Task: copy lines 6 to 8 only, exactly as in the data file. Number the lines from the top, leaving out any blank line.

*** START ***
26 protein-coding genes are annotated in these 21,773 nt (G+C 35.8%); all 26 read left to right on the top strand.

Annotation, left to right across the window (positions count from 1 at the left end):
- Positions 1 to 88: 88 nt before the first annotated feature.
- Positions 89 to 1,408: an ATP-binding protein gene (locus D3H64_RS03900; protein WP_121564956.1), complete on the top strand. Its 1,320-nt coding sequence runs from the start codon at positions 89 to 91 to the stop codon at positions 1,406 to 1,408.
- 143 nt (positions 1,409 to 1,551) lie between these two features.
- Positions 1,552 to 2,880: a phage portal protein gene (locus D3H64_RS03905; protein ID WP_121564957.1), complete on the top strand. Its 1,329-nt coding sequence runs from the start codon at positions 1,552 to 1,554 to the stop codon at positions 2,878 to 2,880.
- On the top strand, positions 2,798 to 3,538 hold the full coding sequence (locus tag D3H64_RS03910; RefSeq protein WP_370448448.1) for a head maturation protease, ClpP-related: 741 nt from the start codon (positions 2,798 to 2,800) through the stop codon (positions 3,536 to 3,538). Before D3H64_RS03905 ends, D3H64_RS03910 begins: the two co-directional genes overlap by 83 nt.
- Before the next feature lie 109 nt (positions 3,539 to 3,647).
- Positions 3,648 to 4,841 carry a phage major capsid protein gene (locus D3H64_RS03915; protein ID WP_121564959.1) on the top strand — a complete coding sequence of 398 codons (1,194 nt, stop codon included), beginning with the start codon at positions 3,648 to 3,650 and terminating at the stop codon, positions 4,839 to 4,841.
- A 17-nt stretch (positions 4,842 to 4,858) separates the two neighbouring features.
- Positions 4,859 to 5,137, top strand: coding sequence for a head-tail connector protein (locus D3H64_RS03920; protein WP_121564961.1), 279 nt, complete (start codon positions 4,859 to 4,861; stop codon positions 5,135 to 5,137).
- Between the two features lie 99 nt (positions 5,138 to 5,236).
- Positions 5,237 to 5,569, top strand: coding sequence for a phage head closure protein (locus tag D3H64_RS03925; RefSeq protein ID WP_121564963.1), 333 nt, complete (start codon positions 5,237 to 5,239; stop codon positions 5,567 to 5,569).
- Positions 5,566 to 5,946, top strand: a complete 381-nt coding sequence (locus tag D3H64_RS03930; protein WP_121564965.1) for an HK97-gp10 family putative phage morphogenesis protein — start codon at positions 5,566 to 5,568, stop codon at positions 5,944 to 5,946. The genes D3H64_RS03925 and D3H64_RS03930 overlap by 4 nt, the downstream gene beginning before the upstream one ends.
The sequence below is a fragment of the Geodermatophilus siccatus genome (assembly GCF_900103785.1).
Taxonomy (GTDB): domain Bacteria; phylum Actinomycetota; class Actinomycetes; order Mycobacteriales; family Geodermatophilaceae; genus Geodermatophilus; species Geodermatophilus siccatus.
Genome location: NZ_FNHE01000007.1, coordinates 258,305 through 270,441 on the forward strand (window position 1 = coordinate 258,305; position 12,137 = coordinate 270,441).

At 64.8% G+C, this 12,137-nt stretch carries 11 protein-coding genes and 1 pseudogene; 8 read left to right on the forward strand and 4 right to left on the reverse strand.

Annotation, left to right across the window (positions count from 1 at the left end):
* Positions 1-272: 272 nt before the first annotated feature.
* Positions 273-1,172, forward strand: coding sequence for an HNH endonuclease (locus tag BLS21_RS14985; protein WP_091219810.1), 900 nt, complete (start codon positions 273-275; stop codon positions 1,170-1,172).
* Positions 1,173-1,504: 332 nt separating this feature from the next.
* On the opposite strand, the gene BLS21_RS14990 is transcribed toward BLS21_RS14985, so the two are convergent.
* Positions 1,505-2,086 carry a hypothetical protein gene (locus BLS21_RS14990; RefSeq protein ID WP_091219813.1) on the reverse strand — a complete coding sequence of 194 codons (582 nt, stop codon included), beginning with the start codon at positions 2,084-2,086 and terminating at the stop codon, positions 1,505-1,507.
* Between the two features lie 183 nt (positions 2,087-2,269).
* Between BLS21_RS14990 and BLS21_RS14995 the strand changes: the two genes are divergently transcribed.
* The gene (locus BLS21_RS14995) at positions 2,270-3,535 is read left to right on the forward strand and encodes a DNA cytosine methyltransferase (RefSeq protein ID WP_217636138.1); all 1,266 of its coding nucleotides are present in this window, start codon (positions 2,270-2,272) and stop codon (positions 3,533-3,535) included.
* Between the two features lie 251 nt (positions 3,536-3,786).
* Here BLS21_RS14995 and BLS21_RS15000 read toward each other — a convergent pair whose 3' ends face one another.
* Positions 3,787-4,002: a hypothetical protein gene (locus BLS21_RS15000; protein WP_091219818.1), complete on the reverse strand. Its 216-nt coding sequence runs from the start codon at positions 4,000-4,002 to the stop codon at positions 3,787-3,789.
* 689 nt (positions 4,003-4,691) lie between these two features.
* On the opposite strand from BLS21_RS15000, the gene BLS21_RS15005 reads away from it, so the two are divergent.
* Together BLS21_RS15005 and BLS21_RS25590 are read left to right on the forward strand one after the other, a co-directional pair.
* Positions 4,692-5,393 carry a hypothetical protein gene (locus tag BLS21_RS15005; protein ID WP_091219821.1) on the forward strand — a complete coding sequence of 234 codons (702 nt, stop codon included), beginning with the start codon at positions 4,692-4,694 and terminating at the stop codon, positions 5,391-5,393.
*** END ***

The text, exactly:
- Positions 1,552 to 2,880: a phage portal protein gene (locus D3H64_RS03905; protein ID WP_121564957.1), complete on the top strand. Its 1,329-nt coding sequence runs from the start codon at positions 1,552 to 1,554 to the stop codon at positions 2,878 to 2,880.
- On the top strand, positions 2,798 to 3,538 hold the full coding sequence (locus tag D3H64_RS03910; RefSeq protein WP_370448448.1) for a head maturation protease, ClpP-related: 741 nt from the start codon (positions 2,798 to 2,800) through the stop codon (positions 3,536 to 3,538). Before D3H64_RS03905 ends, D3H64_RS03910 begins: the two co-directional genes overlap by 83 nt.
- Before the next feature lie 109 nt (positions 3,539 to 3,647).